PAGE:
South Africa's yield per hectare is 4 tons, while Thailand's is 4.28 tons for comparison
Northern Nigeria with more entrenched irrigation is able to achieve up to 3 planting cycles per annum of maize,

But in most cases the best farmers only get 2 cycles per annum because of reliance on rain

Now to the crux of the reason why maize prices fluctuate wildly every year
Read 12 tweets
27 Jun 20
These days, I get questions from hundreds of people asking me to recommend a crop they should plant on their farm.

Having thought about this very well over the last few days, these are my ideas on how you can decide.

You will need to decide on your time frame for cultivation and harvest.

There are various types of crops.

Trees take from years and upwards to grow, eg: citrus, mangoes, palm fruits, coconuts, mangoes, etc

We have other fruit crops such as: cucumbers, melons, okra, maize, etc
We also have leafy vegetables such as pumpkin leaves, spinach, lettuce, spring onions, amaranth, jute, etc

Then we have roots such as yams, sweet potatoes, Irish potatoes, cassava, coco yam, carrots, etc

Another kind of crop is the bulb, examples of which are onions and garlic
Read 11 tweets
20 Jun 20
See ehn!

Marriage is a long distance journey

Its not a race, & it certainly isn't a competition between any of us

When running a long distance race, the rules that apply to short distances no longer apply

You are going to live with someone who will know every detail about you
See those "ojoro" that athletes do in sprint races, and is usually called "false start", or "jumping the gun"?

Nobody has time for such people when it comes to marathons

This because in a marathon, your initial "gra gra" is not what will help you cross the finish line!
Running a marathon means you need to run at a pace you are comfortable with.

You need to get used to conserving oxygen for hours on end, while taxing your body to the limit

Your body needs to be relaxed while maintaining an even speed with your posse of fellow runners
Read 12 tweets
19 Jun 20
1. Drought resistance

2. Natural pest resistance

3. Low cost cultivation

4. Grown in almost 30 states in Nigeria

5. Most demanded vegetable oil in the world

If you aren't yet considering planting or processing this seed, perhaps you should start!…
The processed seeds will produce husks (for animal feed, power generation, etc), oil (for both industrial use and export) and mash (for animal feed) , while the leaves are a nutritious vegetable which can be dried and powdered for human and animal consumption.
A huge gap exists in processing that needs exploiting…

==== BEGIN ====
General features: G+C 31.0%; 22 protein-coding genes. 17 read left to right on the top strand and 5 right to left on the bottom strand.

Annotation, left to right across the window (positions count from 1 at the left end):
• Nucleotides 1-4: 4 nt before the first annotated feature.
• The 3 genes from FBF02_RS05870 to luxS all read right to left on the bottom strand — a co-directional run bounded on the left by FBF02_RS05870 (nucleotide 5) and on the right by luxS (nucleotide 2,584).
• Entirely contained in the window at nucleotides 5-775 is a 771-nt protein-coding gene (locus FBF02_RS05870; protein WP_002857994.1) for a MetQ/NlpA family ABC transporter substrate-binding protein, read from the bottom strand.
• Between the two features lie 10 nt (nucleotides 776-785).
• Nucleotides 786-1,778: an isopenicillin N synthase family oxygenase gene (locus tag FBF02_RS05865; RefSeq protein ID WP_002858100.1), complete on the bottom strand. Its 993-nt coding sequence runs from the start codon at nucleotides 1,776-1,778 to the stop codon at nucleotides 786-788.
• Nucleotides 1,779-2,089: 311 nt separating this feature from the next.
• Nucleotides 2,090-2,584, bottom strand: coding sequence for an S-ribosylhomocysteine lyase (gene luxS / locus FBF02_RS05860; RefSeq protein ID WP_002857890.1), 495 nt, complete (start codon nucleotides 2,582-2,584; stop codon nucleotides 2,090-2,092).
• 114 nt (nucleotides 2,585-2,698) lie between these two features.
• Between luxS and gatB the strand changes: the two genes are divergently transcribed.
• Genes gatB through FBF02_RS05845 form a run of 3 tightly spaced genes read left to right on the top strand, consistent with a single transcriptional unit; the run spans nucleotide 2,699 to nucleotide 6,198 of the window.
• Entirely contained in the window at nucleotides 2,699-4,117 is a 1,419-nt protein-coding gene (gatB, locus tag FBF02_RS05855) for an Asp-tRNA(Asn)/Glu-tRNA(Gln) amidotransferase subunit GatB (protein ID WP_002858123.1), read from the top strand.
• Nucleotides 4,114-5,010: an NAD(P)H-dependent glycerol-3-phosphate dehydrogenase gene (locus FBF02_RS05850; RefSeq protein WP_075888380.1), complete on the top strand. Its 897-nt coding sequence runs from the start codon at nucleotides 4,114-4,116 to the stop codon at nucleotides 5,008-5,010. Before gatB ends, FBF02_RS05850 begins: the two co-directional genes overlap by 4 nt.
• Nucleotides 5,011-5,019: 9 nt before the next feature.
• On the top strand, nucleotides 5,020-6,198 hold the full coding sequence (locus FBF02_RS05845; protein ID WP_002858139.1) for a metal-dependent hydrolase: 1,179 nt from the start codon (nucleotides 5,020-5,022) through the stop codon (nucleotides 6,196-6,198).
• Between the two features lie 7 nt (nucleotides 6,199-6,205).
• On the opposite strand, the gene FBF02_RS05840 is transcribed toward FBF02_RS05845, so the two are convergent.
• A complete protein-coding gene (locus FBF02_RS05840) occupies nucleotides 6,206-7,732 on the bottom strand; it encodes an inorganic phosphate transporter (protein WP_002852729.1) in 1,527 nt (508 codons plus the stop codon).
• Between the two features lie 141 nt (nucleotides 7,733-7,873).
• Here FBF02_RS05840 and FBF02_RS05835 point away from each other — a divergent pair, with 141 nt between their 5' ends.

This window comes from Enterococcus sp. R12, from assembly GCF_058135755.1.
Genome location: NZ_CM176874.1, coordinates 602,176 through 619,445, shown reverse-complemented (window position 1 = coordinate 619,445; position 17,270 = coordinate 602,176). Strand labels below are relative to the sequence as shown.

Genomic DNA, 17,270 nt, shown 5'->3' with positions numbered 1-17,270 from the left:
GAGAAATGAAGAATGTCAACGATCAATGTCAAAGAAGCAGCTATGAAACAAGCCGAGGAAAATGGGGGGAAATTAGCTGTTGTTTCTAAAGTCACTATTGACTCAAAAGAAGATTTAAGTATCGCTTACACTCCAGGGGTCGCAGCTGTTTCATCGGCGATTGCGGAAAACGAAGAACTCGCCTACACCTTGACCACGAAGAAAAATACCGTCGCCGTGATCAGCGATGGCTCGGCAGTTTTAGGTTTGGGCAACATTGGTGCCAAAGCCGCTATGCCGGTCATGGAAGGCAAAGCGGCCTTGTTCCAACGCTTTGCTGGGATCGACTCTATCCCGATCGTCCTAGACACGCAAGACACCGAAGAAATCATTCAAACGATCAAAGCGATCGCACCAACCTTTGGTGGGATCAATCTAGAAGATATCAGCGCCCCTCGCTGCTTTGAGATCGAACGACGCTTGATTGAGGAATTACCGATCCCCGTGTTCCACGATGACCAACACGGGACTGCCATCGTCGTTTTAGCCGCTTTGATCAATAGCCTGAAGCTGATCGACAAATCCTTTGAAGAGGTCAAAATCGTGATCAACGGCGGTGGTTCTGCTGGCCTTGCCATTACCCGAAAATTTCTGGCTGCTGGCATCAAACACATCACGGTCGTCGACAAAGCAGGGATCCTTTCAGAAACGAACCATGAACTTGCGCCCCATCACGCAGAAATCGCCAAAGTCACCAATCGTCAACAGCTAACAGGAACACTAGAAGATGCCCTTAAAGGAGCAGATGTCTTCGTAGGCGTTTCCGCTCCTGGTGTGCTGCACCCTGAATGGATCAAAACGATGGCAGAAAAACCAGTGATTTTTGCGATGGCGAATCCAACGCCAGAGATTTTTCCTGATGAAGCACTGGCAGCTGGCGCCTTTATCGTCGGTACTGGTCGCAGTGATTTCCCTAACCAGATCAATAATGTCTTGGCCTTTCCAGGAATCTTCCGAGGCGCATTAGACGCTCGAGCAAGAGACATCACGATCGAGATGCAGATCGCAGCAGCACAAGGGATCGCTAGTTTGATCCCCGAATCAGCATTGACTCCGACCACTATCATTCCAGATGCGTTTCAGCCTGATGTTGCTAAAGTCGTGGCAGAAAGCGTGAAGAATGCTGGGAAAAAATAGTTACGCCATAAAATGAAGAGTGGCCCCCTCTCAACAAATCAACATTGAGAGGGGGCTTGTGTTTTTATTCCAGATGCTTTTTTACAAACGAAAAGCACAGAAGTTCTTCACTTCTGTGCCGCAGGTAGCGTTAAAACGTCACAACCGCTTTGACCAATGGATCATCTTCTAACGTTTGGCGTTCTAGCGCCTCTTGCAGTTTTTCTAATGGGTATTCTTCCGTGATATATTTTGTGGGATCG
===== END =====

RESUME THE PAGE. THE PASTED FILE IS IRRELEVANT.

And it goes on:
Read 4 tweets
16 Jun 20
There's so much lack of understanding of agriculture on this TL that it makes one alarmed

What people need to understand about it is that every crop harvested and processed produces byproducts that are equal in to 3 or 4 times the value of the crop itself

And so, for example
Processed rice will give husks, bran, and fibres which are useful for several additives in animal feed, power generation, and other industrial uses, apart from the rice itself which we consume as a staple and as baby food

Processed maize, soybean, cassava, etc will give several
by-products like starch, ethanol, animal feed, and others in addition to the regular products we expect from the crops.

Cotton and palm oil will produce so many products from processing, that several seperate outputs we buy like brake pads, soap, Carboxymethyl cellulose, etc
Read 9 tweets
11 Jun 20
Fabrication is very costly in Nigeria because we have too few welders in our economy.

We need a programme that trains and produces welders the way we produce hairdressers, tailors, and bakers
More importantly, we need programmes that help our youth to combine several disciplines to produce the equipment which our economy needs to grow

Eg. Welders & carpenters should have basic knowledge of electric motors & how they work in order to produce low cost equipment for all
We need to get used to using modern tools for our fabrication works.

Motorized screwdrivers, drills, jig & rotary saws, etc should be commonplace with our woodworkers,

while knowhow to build power generators and other engines from scratch should be widespread
Read 5 tweets
6 May 20
If you have the time to watch this video

"how the economic machine works" By Ray Dalio

Please watch it either in YouTube or here

You'll be glad you did
Part 2
Part 3
Read 8 tweets
3 May 20
Someone opened my eyes to yet another potentially huge industry that we can build in Nigeria through the processing of a currently largely wasted product.

Banana/plantain stems/trunks

You see, Nigeria ranks among the highest producers (& consumers) of plantains in the world
A by-product of plantain (and banana) cultivation, is the stem, which is either usually wasted or used as mulching for the next planting season

Plantains multiply by producing up to 6 young suckers per mature plant

This means that Nigeria has the capacity to more than quadruple
Plantain production every year.

The stems of plantain, when processed, can be made into high fibres which are useful for the following products:

Blankets and carpets (with wool)
Pop fibre
Hair extensions (ie weave-ons)
Read 14 tweets
23 Apr 20